For both of these attacks I'm going to be using Rubeus which is a great tool written by HarmJ0y. It is a C# binary that enables lots of different attacks but works for Kerberoasting and AS-REP roasting.

Once we've built Rubeus it is time to poll the domain controller for potential kerberos accounts that are kerberoastable on the domain,  we can do this by launching Rubeus from a domain connected machine or within the context of a domain user.

At this stage it is worth noting that everytime this command is run the machine will retrieve ALL of the kerberos tickets for the domain, as a result this needs to be considered as they will also be cached.

Rubeus.exe kerberoast /format:hashcat

When this command is run, there are multiple entries in the local windows event log, by executing Rubeus it will generate an EID of 4769 each time a TGT is requested:

We can search for this within Splunk using the following query:

index="main" (EventCode=4769 Service_Name!="krbtgt" OR Service_Name!="$") Failure_Code ="0x0" (Account_Name!="$" AND Ticket_Encryption_Type="0x17" AND Ticket_Options="0x40810000")  | stats count by Account_Name | sort - count

What this will do to start with is list out all of the instances of the Event ID and specifics to the search query then it will sort by account name and the amount of EIDs generated by that account. This can be incredibly useful if you want to quickly look for potentially compromised accounts who are generating large amounts of queries or look for out of the norm activity.

index="main" (EventCode=4769 Service_Name!="krbtgt" OR Service_Name!="$") Failure_Code ="0x0" (Account_Name!="*$*" AND Ticket_Encryption_Type="0x17" AND Ticket_Options="0x40810000")   Account_Name="[email protected]"

Searching specifically for 0x17 and 0x40810000 can point to potential kerberoasting activity.

index="main" (EventCode=4769 Service_Name!="krbtgt" OR Service_Name!="$") Failure_Code ="0x0" (Account_Name!="*$*" AND Ticket_Encryption_Type="0x17" AND Ticket_Options="0x40810000")   Account_Name="[email protected]"

Breaking down the query above for a second so we can better understand what it is doing:

  • index="main" - This is the index we're searching, by default this is main, but in bigger environments this might be named wineventlog or something else.
  • EventCode=4769 - This is the windows event ID we're looking for
  • Service_Name!="krbtgt" - Don't return the krbtgt service
  • Service_Name!="$" -  Don't return any services that start with $ as these are typically computer accounts
  • Failure_Code="0x0" - Search the event content for failure code of 0x0, to further tune our query ignoring audit success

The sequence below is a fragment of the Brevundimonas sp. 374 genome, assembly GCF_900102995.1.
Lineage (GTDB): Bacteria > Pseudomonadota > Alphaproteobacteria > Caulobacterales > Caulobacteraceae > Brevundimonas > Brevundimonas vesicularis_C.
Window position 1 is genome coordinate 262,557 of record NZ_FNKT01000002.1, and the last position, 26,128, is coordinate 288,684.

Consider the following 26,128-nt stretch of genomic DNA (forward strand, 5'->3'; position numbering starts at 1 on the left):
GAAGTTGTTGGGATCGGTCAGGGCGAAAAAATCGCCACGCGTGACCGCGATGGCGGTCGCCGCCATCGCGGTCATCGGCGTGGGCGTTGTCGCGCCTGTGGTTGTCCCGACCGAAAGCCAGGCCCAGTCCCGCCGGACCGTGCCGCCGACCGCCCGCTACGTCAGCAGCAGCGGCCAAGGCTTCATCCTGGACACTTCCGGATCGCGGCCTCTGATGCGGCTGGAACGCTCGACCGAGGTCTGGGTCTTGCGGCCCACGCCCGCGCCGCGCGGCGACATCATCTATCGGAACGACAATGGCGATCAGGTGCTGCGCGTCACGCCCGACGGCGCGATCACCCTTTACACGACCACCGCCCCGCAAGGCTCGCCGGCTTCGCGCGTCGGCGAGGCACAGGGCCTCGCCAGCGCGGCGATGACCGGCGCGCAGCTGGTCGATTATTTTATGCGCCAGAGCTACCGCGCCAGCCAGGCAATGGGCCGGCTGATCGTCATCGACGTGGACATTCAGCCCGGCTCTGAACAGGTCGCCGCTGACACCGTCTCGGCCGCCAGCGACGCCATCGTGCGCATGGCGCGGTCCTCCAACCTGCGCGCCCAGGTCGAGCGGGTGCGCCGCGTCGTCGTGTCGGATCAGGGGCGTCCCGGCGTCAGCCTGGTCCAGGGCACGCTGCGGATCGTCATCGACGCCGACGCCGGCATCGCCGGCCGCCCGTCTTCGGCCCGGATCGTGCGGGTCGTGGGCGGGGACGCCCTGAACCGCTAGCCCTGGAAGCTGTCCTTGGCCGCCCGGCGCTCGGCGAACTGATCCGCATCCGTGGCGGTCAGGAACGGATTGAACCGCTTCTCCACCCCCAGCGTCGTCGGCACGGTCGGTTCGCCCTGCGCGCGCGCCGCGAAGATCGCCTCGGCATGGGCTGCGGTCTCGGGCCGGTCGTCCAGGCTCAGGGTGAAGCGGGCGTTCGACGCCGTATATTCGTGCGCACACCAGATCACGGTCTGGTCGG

• Account_Name!="*$*" - Do not return any account names that begin with $, in this case as again this can mean machine accounts
  • Ticket_Encryption_Type="0x17" - By default, Rubeus requests RC4 downgrate which is 0x17, this can be changed to 0x1,0x2 & 0x3 as these indecate DES tickets being requested however the most common is RC4 for kerberoasting.
  • stats count by Account_Name | sort - count - Pipe the output to stats and sort by account name and the amount of events per account name.

As we've seen above the breakdown of commands is pretty easy to get your head around, lets issue Rubeus again but this time instead of Kerberoasting how about AS-REP roasting:

Rubeus.exe asreproast

With AS-REP you see 4768 and 4625. This is because, the user does not need to be pre authenticated, so you don’t need to know the password. If you have a password to a user, there is no need to do an AS-REP, but just do a Kerberoast.

index="main" (EventCode=4769 OR EventCode=4725 Service_Name!="krbtgt" OR Service_Name!="$") Failure_Code ="0x0" (Account_Name!="*$*" )  | stats count by Account_Name | sort - count

This time as there isn't a downgrade attack we remove the need for 0x17 and the Ticket_Options flag to reveal a few more tickets. The biggest difference between AS-REP vs Kerberoast is the Failed login attempt along with there was no service ticket requested.

The Detection for Kerberoasting can be incredibly hard because the method of requesting service tickets on an estate is normal activity if you have service accounts however filtering for service requests that are specifically RC4 should stick out with the query above.


Hopefully you've kept up so far and have found at least some of it useful, I've explained how to setup splunk, how to integrate sysmon, how to generate data and how queries work. I'm going to be writing a few more posts about different techniques that can be leveraged for defense and possibly taking a deeper dive into more queries around common lateral movement techniques.